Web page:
After the end of Reconstruction, southern states established a new, harsh system of racial stratification known as "Jim Crow." Black men were stripped of the right to vote through a number of methods, rigid laws were set up to maintain separation between the races, and society, in short, was deliberately structured in such a way as to establish and maintain white supremacy. From the post-Reconstruction era to the 1930s—when DuBois wrote—thousands of black men were lynched for allegedly violating race laws and other rules. So from the standpoint of the 1930s, it looked indeed as if African Americans had "moved back again toward slavery."

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In this quote, Du Bois refers to the Emancipation Proclamation, passed in 1863, which freed slaves in the South. The Emancipation Proclamation later became the 13th Amendment in 1865, which freed the slaves nationwide. The freed slaves "stood for a brief moment in the sun" when they enjoyed the early gains of the Reconstruction Era, including the passage of the 14th Amendment, which granted them citizenship, and the 15th Amendment, which granted African-American men the right to vote. During the early years of Reconstruction, freed slaves enjoyed some voting rights and representation in local and federal government and some degree of land ownership. However, freed slaves "moved back again toward slavery" when Southern states began passing voting restrictions for African-Americans through means such as the poll tax and literacy tests. In addition, economic freedom for African-Americans became limited, and many were forced back onto plantations as sharecroppers who worked the land for white farmers but didn't own the land.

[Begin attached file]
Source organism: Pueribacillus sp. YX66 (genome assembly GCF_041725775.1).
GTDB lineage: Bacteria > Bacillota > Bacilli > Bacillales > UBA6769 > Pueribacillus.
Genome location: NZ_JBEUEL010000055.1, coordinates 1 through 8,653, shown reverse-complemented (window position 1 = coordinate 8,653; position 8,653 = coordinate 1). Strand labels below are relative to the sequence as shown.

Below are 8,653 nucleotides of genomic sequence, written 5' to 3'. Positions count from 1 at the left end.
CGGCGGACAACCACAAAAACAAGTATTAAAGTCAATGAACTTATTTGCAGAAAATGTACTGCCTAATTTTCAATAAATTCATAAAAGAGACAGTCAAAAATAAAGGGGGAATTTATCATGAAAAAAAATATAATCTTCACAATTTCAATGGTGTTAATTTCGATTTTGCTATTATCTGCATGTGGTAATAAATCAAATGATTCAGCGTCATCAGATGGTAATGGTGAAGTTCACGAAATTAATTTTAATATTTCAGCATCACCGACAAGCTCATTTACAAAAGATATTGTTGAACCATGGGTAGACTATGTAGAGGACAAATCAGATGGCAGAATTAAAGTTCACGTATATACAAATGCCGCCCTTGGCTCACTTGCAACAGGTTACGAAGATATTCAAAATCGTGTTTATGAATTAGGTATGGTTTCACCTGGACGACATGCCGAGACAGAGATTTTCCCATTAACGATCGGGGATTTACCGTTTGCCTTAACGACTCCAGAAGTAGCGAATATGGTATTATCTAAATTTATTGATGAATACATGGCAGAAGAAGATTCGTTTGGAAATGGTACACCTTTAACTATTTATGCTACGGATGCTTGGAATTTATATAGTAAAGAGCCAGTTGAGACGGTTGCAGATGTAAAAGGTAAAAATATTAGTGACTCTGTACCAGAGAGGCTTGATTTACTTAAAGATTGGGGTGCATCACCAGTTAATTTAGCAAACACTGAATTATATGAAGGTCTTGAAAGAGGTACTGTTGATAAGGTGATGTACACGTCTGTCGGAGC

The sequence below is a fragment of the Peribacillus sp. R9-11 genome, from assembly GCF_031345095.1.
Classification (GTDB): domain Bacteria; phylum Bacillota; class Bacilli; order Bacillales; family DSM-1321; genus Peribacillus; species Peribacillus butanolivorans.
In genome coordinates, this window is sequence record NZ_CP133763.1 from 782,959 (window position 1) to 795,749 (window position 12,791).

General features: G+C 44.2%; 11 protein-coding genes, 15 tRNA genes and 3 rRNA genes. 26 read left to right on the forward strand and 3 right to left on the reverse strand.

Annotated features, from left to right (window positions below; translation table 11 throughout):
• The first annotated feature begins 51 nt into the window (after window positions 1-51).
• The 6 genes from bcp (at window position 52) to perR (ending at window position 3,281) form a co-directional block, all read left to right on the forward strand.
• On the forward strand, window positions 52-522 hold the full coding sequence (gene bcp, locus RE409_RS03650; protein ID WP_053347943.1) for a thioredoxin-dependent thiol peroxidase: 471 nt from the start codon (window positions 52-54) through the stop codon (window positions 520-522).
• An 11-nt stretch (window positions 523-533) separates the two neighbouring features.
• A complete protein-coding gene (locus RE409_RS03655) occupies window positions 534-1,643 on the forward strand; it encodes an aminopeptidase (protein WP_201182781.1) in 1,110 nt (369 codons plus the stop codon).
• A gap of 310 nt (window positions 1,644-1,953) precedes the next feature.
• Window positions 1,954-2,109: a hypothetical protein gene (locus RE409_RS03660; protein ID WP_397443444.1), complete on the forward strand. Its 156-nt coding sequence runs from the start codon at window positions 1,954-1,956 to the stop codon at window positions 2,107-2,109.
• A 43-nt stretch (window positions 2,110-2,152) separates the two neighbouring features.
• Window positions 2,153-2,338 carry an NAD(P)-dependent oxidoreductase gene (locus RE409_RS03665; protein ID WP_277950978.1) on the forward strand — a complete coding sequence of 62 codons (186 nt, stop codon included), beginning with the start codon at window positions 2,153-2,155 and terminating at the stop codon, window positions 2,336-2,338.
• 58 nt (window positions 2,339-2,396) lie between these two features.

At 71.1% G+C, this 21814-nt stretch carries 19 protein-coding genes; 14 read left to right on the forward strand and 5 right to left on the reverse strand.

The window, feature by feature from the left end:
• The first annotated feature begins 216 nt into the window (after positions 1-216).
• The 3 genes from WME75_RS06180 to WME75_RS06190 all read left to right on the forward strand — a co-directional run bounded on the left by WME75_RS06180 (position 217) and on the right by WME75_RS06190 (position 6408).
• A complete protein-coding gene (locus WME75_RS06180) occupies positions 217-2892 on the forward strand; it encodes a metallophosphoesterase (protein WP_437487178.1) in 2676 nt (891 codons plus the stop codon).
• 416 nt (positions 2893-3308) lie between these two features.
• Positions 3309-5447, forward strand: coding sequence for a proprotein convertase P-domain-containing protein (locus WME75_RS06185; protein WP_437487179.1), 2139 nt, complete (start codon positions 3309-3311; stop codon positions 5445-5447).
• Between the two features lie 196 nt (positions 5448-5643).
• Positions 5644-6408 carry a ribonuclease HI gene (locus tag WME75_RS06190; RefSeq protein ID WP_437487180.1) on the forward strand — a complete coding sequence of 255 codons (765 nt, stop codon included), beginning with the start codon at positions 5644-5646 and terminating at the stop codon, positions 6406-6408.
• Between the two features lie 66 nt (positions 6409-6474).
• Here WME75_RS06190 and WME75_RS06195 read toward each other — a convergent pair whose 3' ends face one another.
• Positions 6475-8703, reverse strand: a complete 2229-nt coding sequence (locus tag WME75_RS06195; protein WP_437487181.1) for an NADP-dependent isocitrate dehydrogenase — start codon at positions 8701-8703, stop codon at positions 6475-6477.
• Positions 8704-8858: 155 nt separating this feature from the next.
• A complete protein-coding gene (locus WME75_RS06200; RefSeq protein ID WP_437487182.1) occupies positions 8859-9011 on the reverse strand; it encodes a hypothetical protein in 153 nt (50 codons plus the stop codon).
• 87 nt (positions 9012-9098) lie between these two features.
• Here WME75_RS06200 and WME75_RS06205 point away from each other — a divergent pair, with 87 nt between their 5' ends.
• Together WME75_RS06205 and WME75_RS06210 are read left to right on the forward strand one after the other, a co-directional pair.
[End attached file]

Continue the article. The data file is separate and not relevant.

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In tracing the development of Black consciousness in America, DuBois focuses on the period of slavery, which helped to create the stigma or problem of "color," the Civil War with Abolitionists and Lincoln, and the challenges of Reconstruction.  With the ending of the Civil War, the North's victory, and the official end to the institution of slavery in the South, the "slave went free."  Slavery was over and there was a feeling of freedom being present.  This represented "a brief moment in the sun."  The establishment of the Freedman's Bureau helped to "make the Negro a ward of the nation."  Noting its successes in the South, in particular educational opportunities and the expansion of health care and other government services, this would be the moment where the sun' moment was felt.  The brevity or shortness of this moment was valid and real as there was no political power for people of color (14th Amendment not yet passed), social inequality still continued in that many Southern Whites were not willing nor comfortable with full social recognition of African- Americans, and this translated to a lack of economic empowerment opportunities.  Both of these components- the lack of a political and economic voice- represented the "move back again towards slavery."  The quotation reflects the complexity in achieving a valid conception of freedom, a complexity that was manipulated to ensnare African- Americans in the wake of the Civil War.